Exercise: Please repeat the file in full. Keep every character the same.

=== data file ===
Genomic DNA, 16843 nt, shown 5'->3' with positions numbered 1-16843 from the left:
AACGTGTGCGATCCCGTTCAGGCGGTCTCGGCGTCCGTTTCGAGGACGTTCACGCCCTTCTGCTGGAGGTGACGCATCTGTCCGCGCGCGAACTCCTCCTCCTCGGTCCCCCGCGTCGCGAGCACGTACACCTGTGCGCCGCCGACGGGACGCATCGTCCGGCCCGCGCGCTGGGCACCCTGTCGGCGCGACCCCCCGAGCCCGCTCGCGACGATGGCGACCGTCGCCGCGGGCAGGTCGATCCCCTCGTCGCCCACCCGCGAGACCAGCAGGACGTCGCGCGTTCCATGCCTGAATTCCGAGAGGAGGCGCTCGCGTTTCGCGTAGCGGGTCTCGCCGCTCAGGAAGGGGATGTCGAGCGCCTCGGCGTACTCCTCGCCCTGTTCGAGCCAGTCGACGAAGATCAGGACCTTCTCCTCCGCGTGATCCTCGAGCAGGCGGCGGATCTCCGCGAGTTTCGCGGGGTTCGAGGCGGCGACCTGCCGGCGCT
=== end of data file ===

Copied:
Genomic DNA, 16843 nt, shown 5'->3' with positions numbered 1-16843 from the left:
AACGTGTGCGATCCCGTTCAGGCGGTCTCGGCGTCCGTTTCGAGGACGTTCACGCCCTTCTGCTGGAGGTGACGCATCTGTCCGCGCGCGAACTCCTCCTCCTCGGTCCCCCGCGTCGCGAGCACGTACACCTGTGCGCCGCCGACGGGACGCATCGTCCGGCCCGCGCGCTGGGCACCCTGTCGGCGCGACCCCCCGAGCCCGCTCGCGACGATGGCGACCGTCGCCGCGGGCAGGTCGATCCCCTCGTCGCCCACCCGCGAGACCAGCAGGACGTCGCGCGTTCCATGCCTGAATTCCGAGAGGAGGCGCTCGCGTTTCGCGTAGCGGGTCTCGCCGCTCAGGAAGGGGATGTCGAGCGCCTCGGCGTACTCCTCGCCCTGTTCGAGCCAGTCGACGAAGATCAGGACCTTCTCCTCCGCGTGATCCTCGAGCAGGCGGCGGATCTCCGCGAGTTTCGCGGGGTTCGAGGCGGCGACCTGCCGGCGCT